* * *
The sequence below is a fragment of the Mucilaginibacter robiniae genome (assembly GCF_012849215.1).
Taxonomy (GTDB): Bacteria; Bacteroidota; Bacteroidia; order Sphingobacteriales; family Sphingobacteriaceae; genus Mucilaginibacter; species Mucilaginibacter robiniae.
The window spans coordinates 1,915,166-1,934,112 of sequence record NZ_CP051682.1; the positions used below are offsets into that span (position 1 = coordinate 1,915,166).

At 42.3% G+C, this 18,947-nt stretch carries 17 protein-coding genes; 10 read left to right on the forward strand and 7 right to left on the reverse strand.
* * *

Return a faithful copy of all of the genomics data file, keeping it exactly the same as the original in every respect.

The sequence below is a fragment of the Mucilaginibacter robiniae genome (assembly GCF_012849215.1).
Taxonomy (GTDB): Bacteria; Bacteroidota; Bacteroidia; order Sphingobacteriales; family Sphingobacteriaceae; genus Mucilaginibacter; species Mucilaginibacter robiniae.
The window spans coordinates 1,915,166-1,934,112 of sequence record NZ_CP051682.1; the positions used below are offsets into that span (position 1 = coordinate 1,915,166).

At 42.3% G+C, this 18,947-nt stretch carries 17 protein-coding genes; 10 read left to right on the forward strand and 7 right to left on the reverse strand.